A couple of months ago my husband Brian and I were with my aunt for the unveiling of my uncle’s tombstone. It had been over one year since his passing and though traditionally the unveiling is done at the one year marker, for reasons that avail themselves to be a part of life, the unveiling happened at about 15 months. At any rate, while we were driving in the car my aunt confided in us that the second year of living without her husband seemed to be harder than the first. I remember really taking in what she said at the time and mulling over its meaning. And quite frankly I haven’t stopped my mulling.
Our family (and more specifically my son), is at the 16 month marker from the date of learning of the dreaded brain tumor. We are in the second year, and I concur with my aunt, it is harder. I have a motto: “You mess with the brain, you mess with the entire body!” And since Cole’s surgery, besides the obvious physical disabilities he is left to contend with, he has been left with an internal system that remains, at best, mysterious. Quite frankly, his gastrointestinal system is a problem. In fact, his last two trips to the hospital ER have been due to extreme pain in the region of the small intestine. So much so, that only a narcotic pain relief system has saved him from the agony. And because that is not the course of treatment we look to, on the long term, the diagnostic testing was moved up and completed this past Tuesday.
Now being that Cole has Crohn’s Disease on both his maternal and paternal sides of the family, as well as colon cancer heavily on my side along with ulcerative colitis, you can imagine how happy we were to learn that none of these issues befalls him. Yes, we can let out a big sigh of relief…for he doesn’t have to contend with having had a malignant brain tumor and then contend with having any form of additional disease on top of the whopper he already endures. A big “Praise the Lord” for that!
But what he does have heavy upon his mind and soul is the big nothing that showed up in every test and culture taken. “Nothing, everything looks normal.” Yet he has agonizing pain. This is the “hard” I mentioned earlier. The moving through the nothings of life and trying to keep the chin up. The first year post tumor resection was spent in concentrated rehabilitation. Our family was on high alert living off of the adrenaline rush of the circumstance. Now we are not. It’s as if we have turned another corner… We have moved out of the big city of dodging cars and people, with blinking lights–green now yellow then red–which seemed to guide our every step. And we are now heading along a path that is more subdued, plain, and perhaps a bit monotonous. With a tumbleweed or two, from time to time, rolling across our path. Not enough to invoke our internal emergency system (the chemicals which strengthen us in times of emergency), just enough to wear us out from dodging them. And when we think there might be a tornado on the horizon, which could possibly kick up the ‘ol juices again, it turns out to be nothing more than the lackluster performance of a dust-devil.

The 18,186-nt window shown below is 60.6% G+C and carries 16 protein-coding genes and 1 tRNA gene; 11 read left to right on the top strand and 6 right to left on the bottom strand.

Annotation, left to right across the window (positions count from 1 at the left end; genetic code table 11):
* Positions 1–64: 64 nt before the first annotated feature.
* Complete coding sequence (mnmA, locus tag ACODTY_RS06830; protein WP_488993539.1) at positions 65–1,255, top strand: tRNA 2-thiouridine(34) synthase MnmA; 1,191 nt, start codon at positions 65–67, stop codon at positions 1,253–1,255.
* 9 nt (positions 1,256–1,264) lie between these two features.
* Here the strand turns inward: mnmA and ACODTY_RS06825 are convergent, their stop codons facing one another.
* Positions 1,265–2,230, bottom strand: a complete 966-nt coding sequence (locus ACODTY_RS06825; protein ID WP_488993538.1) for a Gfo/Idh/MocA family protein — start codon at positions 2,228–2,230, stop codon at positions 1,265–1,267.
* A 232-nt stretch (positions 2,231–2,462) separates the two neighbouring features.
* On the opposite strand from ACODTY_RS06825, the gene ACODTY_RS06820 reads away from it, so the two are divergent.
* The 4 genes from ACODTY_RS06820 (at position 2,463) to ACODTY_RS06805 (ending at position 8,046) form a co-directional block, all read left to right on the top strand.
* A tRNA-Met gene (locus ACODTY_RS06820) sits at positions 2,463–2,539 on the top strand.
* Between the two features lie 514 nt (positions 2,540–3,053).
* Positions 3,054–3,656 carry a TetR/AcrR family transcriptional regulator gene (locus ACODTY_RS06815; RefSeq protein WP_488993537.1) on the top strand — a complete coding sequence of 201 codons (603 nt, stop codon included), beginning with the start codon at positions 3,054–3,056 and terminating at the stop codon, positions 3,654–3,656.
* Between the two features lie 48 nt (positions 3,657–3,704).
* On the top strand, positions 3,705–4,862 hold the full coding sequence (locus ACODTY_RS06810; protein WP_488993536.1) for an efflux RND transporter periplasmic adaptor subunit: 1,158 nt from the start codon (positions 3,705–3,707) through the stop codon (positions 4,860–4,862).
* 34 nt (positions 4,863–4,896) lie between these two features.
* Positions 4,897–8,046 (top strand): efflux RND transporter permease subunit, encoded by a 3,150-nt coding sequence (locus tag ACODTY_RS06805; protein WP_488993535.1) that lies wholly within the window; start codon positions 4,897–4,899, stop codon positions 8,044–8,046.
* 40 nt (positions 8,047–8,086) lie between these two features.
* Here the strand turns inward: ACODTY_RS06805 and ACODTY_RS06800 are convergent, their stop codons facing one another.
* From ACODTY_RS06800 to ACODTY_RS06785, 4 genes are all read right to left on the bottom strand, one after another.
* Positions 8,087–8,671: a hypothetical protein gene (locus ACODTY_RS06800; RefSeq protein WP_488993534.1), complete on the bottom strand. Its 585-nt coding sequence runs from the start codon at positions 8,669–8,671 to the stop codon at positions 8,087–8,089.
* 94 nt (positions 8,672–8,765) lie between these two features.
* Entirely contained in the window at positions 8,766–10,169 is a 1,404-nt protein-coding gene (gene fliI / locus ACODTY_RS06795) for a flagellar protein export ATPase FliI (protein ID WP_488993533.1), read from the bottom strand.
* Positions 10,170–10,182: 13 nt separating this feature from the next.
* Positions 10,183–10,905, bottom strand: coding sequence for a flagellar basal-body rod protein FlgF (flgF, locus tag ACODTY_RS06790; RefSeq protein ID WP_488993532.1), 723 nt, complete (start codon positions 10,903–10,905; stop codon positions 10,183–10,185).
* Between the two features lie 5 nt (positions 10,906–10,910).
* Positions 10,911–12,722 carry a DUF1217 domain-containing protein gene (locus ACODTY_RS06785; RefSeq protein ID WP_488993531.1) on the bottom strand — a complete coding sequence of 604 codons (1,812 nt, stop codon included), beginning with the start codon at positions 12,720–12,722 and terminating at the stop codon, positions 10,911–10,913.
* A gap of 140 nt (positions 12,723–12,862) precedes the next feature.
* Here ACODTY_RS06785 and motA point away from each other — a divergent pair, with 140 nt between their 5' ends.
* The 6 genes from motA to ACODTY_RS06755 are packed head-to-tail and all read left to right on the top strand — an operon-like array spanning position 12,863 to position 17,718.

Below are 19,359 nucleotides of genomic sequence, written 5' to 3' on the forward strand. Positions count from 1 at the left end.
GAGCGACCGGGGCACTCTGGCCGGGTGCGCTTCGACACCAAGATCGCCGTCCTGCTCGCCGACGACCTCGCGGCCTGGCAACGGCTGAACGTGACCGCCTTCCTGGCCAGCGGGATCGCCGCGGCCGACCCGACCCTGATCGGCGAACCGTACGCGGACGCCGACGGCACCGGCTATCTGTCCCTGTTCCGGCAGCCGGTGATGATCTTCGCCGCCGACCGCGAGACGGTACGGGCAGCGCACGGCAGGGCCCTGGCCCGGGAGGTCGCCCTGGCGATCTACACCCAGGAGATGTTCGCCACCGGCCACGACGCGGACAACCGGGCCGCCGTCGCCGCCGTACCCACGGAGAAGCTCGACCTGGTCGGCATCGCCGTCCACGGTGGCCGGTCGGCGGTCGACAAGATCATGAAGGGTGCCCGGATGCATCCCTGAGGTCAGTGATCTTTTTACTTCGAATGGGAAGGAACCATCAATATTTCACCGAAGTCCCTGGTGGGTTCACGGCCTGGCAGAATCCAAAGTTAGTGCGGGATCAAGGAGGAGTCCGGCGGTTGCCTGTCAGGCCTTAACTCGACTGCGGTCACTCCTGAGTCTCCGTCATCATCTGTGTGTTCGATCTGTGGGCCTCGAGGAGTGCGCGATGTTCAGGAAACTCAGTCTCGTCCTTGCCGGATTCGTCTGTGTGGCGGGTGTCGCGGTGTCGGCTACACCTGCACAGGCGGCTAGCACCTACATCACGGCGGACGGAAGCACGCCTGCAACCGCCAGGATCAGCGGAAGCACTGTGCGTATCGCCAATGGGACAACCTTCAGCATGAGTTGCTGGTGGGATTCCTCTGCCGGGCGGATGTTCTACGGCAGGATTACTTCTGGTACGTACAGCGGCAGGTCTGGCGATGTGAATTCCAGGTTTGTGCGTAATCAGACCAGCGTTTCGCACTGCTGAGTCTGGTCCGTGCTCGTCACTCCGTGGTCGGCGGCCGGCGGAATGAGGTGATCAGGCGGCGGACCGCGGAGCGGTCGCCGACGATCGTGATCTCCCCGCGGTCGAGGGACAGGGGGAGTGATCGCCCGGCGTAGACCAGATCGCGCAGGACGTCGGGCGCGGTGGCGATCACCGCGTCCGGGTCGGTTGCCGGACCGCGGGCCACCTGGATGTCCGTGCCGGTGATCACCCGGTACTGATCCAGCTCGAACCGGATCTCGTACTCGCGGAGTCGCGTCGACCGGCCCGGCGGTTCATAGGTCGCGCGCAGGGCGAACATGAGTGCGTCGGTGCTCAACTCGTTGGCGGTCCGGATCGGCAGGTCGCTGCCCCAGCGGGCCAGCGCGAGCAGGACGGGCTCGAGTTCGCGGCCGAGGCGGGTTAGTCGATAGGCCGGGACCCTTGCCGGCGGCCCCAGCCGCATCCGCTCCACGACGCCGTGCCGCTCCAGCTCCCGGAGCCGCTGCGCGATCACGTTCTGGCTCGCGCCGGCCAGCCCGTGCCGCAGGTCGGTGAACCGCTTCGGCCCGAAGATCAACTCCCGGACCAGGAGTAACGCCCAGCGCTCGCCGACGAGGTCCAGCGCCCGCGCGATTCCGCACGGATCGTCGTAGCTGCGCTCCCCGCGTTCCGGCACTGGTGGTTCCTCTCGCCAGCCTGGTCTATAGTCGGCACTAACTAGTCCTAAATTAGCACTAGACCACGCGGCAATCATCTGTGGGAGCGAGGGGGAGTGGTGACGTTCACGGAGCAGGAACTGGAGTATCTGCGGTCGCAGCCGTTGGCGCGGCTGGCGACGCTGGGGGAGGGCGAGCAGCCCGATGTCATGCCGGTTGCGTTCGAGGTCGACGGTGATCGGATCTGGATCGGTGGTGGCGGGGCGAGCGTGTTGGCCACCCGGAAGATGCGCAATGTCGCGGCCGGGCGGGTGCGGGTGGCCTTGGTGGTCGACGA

So here we are, walking a long road of nothing. Cole has pain and now has to somehow process that this is normal.
Being the last of the diagnostics were Tuesday, and yesterday he was down as a result; And today he was still suffering the tail end of the tests intrusions, I have to somehow remain hopeful that tomorrow we will figure out how to traverse this “second year” path no matter how droll the scenery may be.
Does that make sense to you, my reader? Can you feel the anguish through my metaphorical ramblings? Because I assure you, I am not lamenting the adventure of our previous year. I am merely sharing my current observations. And what they boil down to, in plain spoken text, is that it is harder to have to tell my son that his disabilities and internal sensitivities just might be here the rest of his life when in the first year we were pushing as hard as we could to help him gain back every ounce of ability lost.
That, dear friends, is my tumbleweed.